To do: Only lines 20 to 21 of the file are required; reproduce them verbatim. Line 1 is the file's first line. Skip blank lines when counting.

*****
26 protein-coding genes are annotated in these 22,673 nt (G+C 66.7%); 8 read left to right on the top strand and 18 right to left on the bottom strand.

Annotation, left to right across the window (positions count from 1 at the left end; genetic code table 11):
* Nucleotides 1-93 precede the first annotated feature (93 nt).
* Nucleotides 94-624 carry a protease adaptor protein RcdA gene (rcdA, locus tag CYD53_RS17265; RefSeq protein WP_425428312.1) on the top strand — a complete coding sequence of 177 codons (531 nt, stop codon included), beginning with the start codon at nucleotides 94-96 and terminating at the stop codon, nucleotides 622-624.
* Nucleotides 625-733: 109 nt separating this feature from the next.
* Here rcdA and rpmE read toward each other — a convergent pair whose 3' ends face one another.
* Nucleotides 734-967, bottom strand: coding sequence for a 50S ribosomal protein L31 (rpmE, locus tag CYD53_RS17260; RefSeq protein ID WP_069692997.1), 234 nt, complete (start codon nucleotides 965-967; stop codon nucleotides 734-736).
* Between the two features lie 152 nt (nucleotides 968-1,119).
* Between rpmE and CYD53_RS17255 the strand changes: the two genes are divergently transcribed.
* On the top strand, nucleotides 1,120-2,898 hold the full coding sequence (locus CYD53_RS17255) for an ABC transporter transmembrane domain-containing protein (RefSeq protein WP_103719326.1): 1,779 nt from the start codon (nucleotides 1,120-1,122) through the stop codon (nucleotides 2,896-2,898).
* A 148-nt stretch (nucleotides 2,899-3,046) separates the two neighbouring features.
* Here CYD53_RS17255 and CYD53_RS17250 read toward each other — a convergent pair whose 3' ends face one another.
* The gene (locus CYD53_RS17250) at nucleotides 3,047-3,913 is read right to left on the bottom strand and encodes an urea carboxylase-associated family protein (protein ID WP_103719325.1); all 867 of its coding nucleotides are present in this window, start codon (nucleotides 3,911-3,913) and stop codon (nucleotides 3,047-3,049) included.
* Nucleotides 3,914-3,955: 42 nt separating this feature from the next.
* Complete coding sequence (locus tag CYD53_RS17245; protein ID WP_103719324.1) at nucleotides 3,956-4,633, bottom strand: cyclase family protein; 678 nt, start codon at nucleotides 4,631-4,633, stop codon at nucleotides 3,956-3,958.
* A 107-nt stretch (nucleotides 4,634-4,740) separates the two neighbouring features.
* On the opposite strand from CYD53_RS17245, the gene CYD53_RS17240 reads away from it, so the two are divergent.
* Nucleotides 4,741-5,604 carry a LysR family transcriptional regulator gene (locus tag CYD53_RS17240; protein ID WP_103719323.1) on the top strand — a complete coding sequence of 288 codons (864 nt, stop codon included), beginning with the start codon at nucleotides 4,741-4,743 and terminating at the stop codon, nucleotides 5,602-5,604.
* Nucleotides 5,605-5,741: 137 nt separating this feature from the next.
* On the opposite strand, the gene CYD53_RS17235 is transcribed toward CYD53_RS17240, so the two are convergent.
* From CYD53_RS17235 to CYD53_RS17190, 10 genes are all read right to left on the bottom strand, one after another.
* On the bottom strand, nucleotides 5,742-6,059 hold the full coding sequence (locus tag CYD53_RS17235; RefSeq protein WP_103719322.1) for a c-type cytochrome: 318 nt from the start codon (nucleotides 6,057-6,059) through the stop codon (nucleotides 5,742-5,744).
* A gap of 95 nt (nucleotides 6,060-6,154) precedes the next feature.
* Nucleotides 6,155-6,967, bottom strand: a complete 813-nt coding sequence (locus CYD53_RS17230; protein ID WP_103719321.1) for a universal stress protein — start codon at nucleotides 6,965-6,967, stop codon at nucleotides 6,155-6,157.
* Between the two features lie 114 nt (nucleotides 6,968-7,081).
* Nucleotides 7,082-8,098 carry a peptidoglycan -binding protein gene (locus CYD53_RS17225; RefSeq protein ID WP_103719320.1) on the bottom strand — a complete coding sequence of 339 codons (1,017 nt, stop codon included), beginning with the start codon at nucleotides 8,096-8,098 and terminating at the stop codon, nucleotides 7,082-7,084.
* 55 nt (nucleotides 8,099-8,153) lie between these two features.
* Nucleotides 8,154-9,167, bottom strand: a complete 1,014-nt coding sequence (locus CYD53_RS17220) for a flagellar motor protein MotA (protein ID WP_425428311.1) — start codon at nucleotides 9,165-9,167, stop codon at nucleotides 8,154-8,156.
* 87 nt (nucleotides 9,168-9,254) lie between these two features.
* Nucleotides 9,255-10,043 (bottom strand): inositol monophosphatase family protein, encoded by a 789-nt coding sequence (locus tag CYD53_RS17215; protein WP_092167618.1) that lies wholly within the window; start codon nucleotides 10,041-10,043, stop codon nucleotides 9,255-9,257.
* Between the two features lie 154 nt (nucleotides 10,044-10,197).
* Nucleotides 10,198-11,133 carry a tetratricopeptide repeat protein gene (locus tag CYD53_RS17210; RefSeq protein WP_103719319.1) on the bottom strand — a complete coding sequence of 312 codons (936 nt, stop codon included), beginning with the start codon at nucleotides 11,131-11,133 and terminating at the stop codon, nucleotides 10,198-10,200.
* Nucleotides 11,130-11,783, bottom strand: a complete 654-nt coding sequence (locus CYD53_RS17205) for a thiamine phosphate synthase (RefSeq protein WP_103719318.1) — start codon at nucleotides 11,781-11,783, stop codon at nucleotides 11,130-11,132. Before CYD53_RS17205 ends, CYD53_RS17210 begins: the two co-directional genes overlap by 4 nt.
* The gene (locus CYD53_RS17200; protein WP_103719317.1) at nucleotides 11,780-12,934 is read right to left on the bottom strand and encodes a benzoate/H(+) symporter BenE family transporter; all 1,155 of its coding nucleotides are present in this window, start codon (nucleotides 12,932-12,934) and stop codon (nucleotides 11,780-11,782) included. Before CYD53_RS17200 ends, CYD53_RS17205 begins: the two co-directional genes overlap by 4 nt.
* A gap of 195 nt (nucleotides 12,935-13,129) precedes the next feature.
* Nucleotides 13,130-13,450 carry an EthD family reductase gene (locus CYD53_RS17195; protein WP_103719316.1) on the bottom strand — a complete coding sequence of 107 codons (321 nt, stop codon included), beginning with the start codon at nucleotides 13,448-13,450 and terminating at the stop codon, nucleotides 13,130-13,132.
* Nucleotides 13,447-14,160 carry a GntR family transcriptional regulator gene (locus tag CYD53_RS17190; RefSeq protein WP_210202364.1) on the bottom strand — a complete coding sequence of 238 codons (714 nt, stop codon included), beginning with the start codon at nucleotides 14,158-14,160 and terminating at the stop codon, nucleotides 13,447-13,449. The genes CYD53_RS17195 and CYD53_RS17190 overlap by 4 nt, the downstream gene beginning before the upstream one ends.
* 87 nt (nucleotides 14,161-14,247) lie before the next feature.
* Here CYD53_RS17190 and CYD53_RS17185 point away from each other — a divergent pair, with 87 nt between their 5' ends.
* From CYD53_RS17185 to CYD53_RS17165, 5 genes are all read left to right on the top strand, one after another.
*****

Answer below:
* On the opposite strand, the gene CYD53_RS17235 is transcribed toward CYD53_RS17240, so the two are convergent.
* From CYD53_RS17235 to CYD53_RS17190, 10 genes are all read right to left on the bottom strand, one after another.